We typically run breakfast seminars and have run general business seminars. We hosted a video seminar by Jim Collins for example, on one occasion. As well we have had topical breakfasts focused on using technology better at a business owners level - leveraging your intellectual property to sell your products, becoming an online expert in your field and understanding changes in telecommunications for instance.
We originally aimed to have one every two months, and plan to do them again this year - but we got really busy and the effort to plan and run the seminars plus some staff changes meant it dropped off the radar for a while.
We tend to bring in speakers. This worked better than using our own staff, unless they had an established reputation already. We do them to develop a reputation for giving good advice mainly so for brand positioning reasons I guess you could say, but we are hoping to follow up with opportunities to assist people afterwards.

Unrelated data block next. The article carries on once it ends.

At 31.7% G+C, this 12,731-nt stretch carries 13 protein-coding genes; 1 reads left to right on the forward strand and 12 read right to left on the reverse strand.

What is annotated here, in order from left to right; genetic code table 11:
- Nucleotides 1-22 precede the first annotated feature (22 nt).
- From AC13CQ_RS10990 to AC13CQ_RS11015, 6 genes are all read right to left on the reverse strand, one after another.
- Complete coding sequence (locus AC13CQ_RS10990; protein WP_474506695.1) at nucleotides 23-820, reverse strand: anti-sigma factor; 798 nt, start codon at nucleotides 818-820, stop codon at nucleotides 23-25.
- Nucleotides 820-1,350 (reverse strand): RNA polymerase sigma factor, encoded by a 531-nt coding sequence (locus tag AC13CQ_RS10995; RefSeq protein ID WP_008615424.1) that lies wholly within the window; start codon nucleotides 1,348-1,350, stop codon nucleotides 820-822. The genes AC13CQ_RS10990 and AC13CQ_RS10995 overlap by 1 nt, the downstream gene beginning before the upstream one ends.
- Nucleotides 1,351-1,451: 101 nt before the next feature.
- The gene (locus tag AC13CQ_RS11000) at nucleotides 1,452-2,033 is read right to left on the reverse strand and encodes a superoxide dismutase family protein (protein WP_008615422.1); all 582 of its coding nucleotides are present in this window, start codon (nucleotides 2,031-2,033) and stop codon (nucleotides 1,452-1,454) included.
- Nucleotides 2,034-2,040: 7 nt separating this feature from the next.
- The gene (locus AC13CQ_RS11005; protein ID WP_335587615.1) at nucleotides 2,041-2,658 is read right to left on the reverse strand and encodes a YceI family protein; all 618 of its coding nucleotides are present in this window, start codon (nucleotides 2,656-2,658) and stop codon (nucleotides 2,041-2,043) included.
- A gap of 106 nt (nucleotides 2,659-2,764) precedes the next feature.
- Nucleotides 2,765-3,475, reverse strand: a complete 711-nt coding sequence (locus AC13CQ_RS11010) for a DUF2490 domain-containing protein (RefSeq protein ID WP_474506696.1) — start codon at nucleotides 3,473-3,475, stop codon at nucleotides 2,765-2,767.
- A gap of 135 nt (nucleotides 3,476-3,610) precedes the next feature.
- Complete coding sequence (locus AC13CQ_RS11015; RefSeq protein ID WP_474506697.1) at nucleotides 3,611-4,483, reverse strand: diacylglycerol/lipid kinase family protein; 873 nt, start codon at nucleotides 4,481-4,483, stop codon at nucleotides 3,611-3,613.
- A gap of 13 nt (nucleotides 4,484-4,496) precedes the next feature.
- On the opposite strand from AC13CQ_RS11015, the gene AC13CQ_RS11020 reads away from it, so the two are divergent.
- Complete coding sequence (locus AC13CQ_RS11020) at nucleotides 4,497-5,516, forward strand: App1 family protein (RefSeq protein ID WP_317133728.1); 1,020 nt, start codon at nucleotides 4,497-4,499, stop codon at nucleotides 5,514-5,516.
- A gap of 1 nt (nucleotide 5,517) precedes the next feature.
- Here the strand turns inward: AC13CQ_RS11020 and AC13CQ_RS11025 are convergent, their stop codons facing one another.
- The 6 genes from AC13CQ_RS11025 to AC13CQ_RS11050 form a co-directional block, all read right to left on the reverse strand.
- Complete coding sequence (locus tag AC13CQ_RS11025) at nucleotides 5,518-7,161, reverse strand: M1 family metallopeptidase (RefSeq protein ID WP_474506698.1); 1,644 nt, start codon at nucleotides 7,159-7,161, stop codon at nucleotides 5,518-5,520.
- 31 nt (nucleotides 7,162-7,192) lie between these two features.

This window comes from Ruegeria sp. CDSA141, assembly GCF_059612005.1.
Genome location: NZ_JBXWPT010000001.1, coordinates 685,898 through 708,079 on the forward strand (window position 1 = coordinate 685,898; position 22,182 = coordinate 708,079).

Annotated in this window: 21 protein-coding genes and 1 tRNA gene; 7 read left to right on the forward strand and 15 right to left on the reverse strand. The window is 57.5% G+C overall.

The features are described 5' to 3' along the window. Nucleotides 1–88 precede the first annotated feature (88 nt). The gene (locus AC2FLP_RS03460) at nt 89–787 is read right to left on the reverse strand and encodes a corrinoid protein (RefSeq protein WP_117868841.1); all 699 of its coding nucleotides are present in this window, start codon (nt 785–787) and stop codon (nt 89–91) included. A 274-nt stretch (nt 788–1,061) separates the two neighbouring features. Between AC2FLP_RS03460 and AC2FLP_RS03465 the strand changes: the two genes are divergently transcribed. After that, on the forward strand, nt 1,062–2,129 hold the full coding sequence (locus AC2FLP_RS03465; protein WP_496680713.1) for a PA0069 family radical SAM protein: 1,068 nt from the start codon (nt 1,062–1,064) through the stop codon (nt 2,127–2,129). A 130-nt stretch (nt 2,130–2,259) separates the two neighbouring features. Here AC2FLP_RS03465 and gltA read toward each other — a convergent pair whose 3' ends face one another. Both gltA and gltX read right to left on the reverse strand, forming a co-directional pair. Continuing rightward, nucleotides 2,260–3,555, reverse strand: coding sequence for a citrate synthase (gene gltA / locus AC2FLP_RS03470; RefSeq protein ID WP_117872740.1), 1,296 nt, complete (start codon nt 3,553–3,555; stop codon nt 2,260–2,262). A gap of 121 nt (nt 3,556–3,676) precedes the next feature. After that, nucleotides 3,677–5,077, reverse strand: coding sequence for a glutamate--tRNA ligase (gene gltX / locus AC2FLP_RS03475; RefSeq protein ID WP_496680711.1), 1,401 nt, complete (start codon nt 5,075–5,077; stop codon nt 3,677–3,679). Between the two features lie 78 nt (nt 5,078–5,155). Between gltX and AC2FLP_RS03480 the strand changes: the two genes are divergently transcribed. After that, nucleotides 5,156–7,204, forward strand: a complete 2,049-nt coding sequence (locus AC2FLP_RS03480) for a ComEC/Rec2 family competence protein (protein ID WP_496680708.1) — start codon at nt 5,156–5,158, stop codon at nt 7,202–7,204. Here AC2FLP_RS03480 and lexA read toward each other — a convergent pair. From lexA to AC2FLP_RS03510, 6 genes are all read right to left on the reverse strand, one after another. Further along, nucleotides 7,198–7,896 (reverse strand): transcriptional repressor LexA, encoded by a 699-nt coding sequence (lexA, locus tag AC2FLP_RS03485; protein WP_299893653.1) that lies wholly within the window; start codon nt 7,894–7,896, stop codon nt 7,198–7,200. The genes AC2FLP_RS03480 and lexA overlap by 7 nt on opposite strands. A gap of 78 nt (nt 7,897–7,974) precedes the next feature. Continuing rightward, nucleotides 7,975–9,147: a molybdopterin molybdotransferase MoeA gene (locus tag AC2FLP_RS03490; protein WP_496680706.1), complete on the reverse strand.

We invite business owners, CEOs or MDs of small to mid-sized businesses and the feedback has been very good to date.
We don't get business from these events directly, but strong relationships built up over time have helped us in later sales work.
Make sure the topic is relevant, ensure the speaker is really knowledgeable and not trying to push a specific product.The key is to give out relevant and useful information with no hooks if you want to build a genuine reputation as a trusted advisor.
There are plenty of examples where SMEs in the same sector or the same location have joined forces to make a bigger splash locally or internationally. Tell us your experiences.